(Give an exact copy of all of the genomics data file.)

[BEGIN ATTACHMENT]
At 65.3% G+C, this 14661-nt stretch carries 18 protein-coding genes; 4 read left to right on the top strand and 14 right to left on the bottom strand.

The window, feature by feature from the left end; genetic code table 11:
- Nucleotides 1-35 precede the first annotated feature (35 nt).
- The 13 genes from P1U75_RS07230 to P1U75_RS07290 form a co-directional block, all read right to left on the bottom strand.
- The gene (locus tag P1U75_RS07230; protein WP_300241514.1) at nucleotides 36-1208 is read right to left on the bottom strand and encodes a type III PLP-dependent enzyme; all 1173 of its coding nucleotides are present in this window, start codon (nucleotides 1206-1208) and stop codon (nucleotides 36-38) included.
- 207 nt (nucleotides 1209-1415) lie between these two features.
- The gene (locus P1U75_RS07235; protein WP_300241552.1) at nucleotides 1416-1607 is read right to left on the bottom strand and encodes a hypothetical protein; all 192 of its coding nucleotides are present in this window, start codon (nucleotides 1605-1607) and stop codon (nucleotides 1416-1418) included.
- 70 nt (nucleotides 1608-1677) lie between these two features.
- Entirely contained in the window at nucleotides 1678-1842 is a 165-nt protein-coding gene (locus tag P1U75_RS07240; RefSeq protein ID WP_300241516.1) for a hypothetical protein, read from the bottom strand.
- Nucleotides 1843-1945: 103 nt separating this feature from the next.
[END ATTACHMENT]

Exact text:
At 65.3% G+C, this 14661-nt stretch carries 18 protein-coding genes; 4 read left to right on the top strand and 14 right to left on the bottom strand.

The window, feature by feature from the left end; genetic code table 11:
- Nucleotides 1-35 precede the first annotated feature (35 nt).
- The 13 genes from P1U75_RS07230 to P1U75_RS07290 form a co-directional block, all read right to left on the bottom strand.
- The gene (locus tag P1U75_RS07230; protein WP_300241514.1) at nucleotides 36-1208 is read right to left on the bottom strand and encodes a type III PLP-dependent enzyme; all 1173 of its coding nucleotides are present in this window, start codon (nucleotides 1206-1208) and stop codon (nucleotides 36-38) included.
- 207 nt (nucleotides 1209-1415) lie between these two features.
- The gene (locus P1U75_RS07235; protein WP_300241552.1) at nucleotides 1416-1607 is read right to left on the bottom strand and encodes a hypothetical protein; all 192 of its coding nucleotides are present in this window, start codon (nucleotides 1605-1607) and stop codon (nucleotides 1416-1418) included.
- 70 nt (nucleotides 1608-1677) lie between these two features.
- Entirely contained in the window at nucleotides 1678-1842 is a 165-nt protein-coding gene (locus tag P1U75_RS07240; RefSeq protein ID WP_300241516.1) for a hypothetical protein, read from the bottom strand.
- Nucleotides 1843-1945: 103 nt separating this feature from the next.